During the press conference, the defense minister said Uruguayan farmers would plant the marijuana but said more details would come soon.

"The laws of the market will rule here: whoever sells the best and the cheapest will end with drug trafficking," Fernandez said. "We'll have to regulate farm production so there's no contraband and regulate distribution ... we must make sure we don't affect neighboring countries or be accused of being an international drug production center."

There are no laws against marijuana use in Uruguay. Possession of marijuana for personal use has never been criminalized here and a 1974 law gives judges discretion to determine if the amount of marijuana found on a suspect is for legal personal use or for illegal dealing.

Liberal think tanks and drug liberalization activists hailed the planned measure.

"If they actually sell it themselves, and you have to go to the Uruguay government store to buy marijuana, then that would be a precedent for sure, but not so different than from the dispensaries in half the United States," said Allen St. Pierre, executive director of U.S.-based NORML, an organization that advocates decriminalization of marijuana use.

St. Pierre said the move would make Uruguay the only national government in the world selling marijuana. Numerous dispensaries on the local level in the U.S. are allowed to sell marijuana for medical use.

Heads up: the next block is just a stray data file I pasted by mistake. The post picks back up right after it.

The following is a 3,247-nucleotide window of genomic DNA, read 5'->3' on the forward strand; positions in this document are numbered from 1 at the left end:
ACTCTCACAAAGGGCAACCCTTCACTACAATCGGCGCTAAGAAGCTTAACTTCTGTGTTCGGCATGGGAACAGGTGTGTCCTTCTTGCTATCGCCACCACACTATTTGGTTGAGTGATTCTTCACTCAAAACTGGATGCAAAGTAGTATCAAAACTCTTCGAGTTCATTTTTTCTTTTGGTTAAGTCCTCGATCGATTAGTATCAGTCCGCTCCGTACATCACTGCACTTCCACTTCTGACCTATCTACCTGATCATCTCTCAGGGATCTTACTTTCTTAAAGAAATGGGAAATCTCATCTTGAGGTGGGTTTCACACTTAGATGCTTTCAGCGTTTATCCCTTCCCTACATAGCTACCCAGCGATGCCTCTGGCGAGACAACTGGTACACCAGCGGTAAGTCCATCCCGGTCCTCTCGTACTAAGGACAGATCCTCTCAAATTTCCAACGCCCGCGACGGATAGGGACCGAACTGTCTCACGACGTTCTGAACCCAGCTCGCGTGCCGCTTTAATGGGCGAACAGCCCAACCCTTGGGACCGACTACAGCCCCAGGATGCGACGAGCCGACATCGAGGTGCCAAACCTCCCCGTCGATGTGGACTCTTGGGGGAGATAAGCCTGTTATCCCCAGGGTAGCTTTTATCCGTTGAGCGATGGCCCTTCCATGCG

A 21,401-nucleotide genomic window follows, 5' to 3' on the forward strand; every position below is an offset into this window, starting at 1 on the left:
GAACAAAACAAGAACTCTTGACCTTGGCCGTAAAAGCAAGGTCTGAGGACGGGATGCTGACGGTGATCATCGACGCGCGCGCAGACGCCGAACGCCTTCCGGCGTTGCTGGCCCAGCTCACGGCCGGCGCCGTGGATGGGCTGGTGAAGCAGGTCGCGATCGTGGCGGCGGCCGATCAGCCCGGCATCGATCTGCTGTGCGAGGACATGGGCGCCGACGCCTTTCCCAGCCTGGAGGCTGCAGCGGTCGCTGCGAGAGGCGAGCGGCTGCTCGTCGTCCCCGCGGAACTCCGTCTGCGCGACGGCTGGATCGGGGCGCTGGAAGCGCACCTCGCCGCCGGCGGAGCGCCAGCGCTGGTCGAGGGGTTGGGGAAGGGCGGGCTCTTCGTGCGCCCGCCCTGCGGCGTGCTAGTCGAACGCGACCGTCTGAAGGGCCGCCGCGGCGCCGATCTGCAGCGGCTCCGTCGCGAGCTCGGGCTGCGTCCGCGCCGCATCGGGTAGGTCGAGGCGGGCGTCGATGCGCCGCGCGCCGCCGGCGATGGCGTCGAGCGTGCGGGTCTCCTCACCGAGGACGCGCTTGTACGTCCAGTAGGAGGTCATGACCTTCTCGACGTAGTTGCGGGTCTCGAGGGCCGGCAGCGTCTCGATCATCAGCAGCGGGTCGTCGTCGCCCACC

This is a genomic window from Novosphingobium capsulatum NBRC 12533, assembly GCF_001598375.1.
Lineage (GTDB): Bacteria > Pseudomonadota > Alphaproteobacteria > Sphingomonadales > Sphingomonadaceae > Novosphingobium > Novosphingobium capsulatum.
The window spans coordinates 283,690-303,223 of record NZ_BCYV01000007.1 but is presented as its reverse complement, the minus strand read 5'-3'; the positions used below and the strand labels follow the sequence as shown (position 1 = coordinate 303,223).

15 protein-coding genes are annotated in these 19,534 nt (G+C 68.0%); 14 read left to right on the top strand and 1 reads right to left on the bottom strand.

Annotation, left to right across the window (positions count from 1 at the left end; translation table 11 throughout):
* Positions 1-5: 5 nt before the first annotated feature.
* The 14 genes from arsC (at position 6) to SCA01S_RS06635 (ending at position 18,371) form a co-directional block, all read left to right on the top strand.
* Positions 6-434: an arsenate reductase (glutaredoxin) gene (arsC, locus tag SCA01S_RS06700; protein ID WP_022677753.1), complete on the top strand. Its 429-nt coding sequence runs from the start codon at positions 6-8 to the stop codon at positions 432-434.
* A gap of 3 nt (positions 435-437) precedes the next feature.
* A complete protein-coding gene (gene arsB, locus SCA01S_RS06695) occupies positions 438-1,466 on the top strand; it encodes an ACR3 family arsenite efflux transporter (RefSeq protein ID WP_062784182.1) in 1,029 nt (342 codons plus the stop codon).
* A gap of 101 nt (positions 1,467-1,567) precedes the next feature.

Some drug rehabilitation experts disagreed with the planned bill altogether. Guillermo Castro, head of psychiatry at the Hospital Britanico in Montevideo, said marijuana is a gateway to stronger drugs.

"In the long-run, marijuana is still poison," Castro said, adding that marijuana contains 17 times more carcinogens than tobacco has, and that its use is linked to higher rates of depression and suicide.

"If it's going to be openly legalized, something that is now in the hands of politics, it's important that they explain to people what it is and what it produces," he said.

Overburdened by clogged prisons, some Latin American countries have relaxed penalties for drug possession and personal use and distanced themselves from the tough stance pushed by the United States four decades ago when the Richard Nixon administration declared the war on drugs.

"There's a real human drama where people get swept up in draconian drug laws intended to put major drug traffickers behind bars, but because the way they are implemented in Latin America, they end up putting many marijuana consumers behind bars," said Coletta Youngers, a senior fellow at the Washington Office on Latin America think tank.

"There's a growing recognition in the region that marijuana needs to be treated differently than other drugs, because it's a clear case that the drug laws have a greater negative impact than the use of the drug itself," Youngers said. "If Uruguay moved in this direction they would be challenging the international drug control system."

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Associated Press writer Luis Andres Henao in Santiago, Chile, Armando Montano in Mexico City and Belen Bogado in Asuncion, Paraguay contributed to this report.